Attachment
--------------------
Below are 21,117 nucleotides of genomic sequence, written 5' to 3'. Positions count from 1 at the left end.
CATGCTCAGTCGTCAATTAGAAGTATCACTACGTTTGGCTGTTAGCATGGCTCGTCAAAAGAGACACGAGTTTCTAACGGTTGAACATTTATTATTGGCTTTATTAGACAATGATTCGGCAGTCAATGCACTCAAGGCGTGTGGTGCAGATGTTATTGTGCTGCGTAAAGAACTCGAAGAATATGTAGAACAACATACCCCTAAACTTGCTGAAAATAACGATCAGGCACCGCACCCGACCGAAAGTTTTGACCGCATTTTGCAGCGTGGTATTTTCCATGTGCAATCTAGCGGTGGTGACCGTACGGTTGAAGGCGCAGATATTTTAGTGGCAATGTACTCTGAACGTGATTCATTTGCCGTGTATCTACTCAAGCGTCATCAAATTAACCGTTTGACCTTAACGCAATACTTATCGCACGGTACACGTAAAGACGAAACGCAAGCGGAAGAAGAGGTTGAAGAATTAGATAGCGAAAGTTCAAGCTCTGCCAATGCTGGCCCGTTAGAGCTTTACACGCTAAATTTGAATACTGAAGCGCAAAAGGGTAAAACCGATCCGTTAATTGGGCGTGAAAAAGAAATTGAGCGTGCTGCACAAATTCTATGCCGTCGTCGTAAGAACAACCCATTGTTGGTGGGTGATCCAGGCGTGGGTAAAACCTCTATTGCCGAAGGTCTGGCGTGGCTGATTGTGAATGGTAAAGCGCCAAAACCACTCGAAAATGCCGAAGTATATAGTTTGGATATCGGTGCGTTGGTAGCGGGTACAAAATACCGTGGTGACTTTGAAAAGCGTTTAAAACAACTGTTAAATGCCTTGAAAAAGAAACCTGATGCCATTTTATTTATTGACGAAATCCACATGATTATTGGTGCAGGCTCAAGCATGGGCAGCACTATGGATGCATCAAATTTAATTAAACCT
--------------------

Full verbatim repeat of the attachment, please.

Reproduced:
Below are 21,117 nucleotides of genomic sequence, written 5' to 3'. Positions count from 1 at the left end.
CATGCTCAGTCGTCAATTAGAAGTATCACTACGTTTGGCTGTTAGCATGGCTCGTCAAAAGAGACACGAGTTTCTAACGGTTGAACATTTATTATTGGCTTTATTAGACAATGATTCGGCAGTCAATGCACTCAAGGCGTGTGGTGCAGATGTTATTGTGCTGCGTAAAGAACTCGAAGAATATGTAGAACAACATACCCCTAAACTTGCTGAAAATAACGATCAGGCACCGCACCCGACCGAAAGTTTTGACCGCATTTTGCAGCGTGGTATTTTCCATGTGCAATCTAGCGGTGGTGACCGTACGGTTGAAGGCGCAGATATTTTAGTGGCAATGTACTCTGAACGTGATTCATTTGCCGTGTATCTACTCAAGCGTCATCAAATTAACCGTTTGACCTTAACGCAATACTTATCGCACGGTACACGTAAAGACGAAACGCAAGCGGAAGAAGAGGTTGAAGAATTAGATAGCGAAAGTTCAAGCTCTGCCAATGCTGGCCCGTTAGAGCTTTACACGCTAAATTTGAATACTGAAGCGCAAAAGGGTAAAACCGATCCGTTAATTGGGCGTGAAAAAGAAATTGAGCGTGCTGCACAAATTCTATGCCGTCGTCGTAAGAACAACCCATTGTTGGTGGGTGATCCAGGCGTGGGTAAAACCTCTATTGCCGAAGGTCTGGCGTGGCTGATTGTGAATGGTAAAGCGCCAAAACCACTCGAAAATGCCGAAGTATATAGTTTGGATATCGGTGCGTTGGTAGCGGGTACAAAATACCGTGGTGACTTTGAAAAGCGTTTAAAACAACTGTTAAATGCCTTGAAAAAGAAACCTGATGCCATTTTATTTATTGACGAAATCCACATGATTATTGGTGCAGGCTCAAGCATGGGCAGCACTATGGATGCATCAAATTTAATTAAACCT